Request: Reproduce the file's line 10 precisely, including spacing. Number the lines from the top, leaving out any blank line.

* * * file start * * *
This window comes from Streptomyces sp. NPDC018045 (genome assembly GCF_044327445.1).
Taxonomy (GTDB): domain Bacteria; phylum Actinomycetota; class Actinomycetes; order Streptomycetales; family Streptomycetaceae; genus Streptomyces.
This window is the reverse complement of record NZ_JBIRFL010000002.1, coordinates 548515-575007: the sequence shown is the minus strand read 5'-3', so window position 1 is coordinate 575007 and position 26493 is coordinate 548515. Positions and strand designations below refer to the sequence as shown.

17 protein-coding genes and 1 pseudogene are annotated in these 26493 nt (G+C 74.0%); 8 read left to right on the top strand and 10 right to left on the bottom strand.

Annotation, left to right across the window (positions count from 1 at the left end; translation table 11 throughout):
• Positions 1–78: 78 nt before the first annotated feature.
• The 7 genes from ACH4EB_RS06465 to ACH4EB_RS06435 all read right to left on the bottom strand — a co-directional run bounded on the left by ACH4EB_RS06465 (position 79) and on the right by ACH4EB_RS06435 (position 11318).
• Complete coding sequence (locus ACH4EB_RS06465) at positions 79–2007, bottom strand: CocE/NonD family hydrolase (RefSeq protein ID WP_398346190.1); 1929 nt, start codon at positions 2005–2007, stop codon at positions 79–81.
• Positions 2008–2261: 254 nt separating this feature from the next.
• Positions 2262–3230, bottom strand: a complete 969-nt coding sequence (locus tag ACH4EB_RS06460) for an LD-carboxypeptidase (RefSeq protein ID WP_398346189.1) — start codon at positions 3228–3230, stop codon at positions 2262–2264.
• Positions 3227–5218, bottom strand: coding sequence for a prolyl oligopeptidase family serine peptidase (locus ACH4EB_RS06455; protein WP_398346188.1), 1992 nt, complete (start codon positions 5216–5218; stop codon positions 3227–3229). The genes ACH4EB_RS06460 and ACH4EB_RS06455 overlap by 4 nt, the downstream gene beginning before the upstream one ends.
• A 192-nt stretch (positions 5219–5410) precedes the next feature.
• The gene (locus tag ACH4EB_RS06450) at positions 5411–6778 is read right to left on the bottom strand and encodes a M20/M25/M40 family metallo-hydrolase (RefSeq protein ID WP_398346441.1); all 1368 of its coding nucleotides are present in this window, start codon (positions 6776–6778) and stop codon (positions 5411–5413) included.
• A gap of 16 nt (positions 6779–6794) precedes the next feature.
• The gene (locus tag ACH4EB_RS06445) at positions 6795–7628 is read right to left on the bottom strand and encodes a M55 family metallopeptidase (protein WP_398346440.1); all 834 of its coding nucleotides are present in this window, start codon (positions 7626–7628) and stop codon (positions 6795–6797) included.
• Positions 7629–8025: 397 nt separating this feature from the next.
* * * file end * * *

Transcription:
• Positions 2262–3230, bottom strand: a complete 969-nt coding sequence (locus tag ACH4EB_RS06460) for an LD-carboxypeptidase (RefSeq protein ID WP_398346189.1) — start codon at positions 3228–3230, stop codon at positions 2262–2264.